AH mentions in passing that marriage and bearing children is more natural to women, perhaps another reason Hashem saw no need to obligate them. However, Rema in par. 13 reported the view among some (including Rambam) that a woman should not stay single, lest she be suspected of promiscuity.

In this case, AH himself makes the point I would have, that’s purely a factual issue, if she will not be suspected of anything, she can rely on Tosefta Yevamot 8, which explicitly allows her to choose to remain single. His se’if 4 also completely rejects the view women are included in la-shevet, the need to populate the world, even if not the specific mitzvah of piryah ve-rivyah.

It is important enough that women should have the opportunity, he argues, but not a requirement. So, too, when a non-Jew partially converts to Judaism to serve in a Jewish household. Although we usually say even male such servants/slaves have the same obligations as women, in this case AH is sure they will be included, because they are benei kibbush, relevant to conquest (it seems like a physical issue in AH, women are not physically set up for conquest, an idea that would again raise questions in our times, when many women are physically capable of being part of a conquering force. Also, notice that no one brings up the idea of being half a human to say women should marry, showing that some homiletical sources are used only in one of the contexts where they could be relevant.)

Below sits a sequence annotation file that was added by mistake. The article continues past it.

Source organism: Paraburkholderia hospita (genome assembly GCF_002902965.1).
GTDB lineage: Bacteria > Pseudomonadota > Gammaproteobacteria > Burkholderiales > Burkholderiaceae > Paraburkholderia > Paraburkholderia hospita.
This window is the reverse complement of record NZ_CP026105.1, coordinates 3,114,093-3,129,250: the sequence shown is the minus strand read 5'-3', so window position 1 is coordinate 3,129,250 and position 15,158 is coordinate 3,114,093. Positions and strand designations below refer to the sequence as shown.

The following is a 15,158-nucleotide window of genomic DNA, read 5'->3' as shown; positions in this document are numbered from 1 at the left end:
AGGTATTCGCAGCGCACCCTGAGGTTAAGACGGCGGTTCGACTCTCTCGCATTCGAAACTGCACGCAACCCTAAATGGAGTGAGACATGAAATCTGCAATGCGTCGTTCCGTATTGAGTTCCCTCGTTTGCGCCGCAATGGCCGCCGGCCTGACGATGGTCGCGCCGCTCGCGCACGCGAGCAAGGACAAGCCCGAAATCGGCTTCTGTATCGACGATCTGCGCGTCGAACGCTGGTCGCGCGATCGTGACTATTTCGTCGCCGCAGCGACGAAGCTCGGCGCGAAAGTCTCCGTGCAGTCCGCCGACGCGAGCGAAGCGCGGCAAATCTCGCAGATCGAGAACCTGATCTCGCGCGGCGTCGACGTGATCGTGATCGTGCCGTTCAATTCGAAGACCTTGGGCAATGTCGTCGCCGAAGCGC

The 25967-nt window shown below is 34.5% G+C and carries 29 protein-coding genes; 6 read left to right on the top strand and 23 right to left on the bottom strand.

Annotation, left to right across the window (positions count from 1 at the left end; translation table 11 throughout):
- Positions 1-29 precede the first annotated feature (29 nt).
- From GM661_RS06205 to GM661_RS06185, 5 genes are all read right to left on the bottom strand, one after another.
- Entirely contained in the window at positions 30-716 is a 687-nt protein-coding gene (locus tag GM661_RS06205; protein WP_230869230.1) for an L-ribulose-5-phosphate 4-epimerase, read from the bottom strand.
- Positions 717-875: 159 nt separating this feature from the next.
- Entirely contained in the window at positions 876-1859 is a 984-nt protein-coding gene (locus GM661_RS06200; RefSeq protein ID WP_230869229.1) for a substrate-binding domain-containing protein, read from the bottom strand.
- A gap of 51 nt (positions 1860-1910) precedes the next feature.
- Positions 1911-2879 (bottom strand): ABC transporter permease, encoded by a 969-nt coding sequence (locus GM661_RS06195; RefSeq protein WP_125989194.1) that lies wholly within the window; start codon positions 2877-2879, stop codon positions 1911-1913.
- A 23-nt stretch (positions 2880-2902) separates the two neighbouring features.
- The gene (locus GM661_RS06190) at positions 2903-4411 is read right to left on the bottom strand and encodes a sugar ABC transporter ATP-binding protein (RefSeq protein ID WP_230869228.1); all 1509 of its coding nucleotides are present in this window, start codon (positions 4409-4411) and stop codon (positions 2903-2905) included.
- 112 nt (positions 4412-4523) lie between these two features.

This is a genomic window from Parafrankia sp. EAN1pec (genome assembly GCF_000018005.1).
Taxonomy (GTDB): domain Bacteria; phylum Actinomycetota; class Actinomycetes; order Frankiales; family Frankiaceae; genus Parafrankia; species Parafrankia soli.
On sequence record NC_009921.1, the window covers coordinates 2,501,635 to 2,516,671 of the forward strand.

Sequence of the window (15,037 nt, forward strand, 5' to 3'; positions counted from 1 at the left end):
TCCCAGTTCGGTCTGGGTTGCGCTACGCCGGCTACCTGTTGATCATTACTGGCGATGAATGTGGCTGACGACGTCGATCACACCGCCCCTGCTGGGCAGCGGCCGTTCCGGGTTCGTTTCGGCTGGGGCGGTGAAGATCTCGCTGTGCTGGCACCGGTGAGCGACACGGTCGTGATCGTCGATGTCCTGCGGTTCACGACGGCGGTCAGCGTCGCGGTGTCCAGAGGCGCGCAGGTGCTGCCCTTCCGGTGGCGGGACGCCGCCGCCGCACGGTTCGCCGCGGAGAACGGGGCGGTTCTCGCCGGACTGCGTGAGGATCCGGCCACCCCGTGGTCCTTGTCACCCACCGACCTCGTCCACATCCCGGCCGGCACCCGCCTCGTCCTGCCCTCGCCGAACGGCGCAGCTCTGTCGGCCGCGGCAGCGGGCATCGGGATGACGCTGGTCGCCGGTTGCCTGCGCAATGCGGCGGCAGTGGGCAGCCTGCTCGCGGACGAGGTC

To close on a positive note, se’if five asserts a kelal gadol, an important general principle, anyone who has children is performing a mitzvah, including women, including non-Jews, a reason for a surprising halacha, that a non-Jew who has children and then converts will be considered to have fulfilled his obligation of piryah ve-rivyah.

Much more to say. I think we’ll take next week to make more progress on this siman, then move on to Choshen Mishpat, and return to our cycle. Meanwhile, we have a solid reminder of the importance of marriage and children in halachah’s view of a Jewish life.

About Gidon Rothstein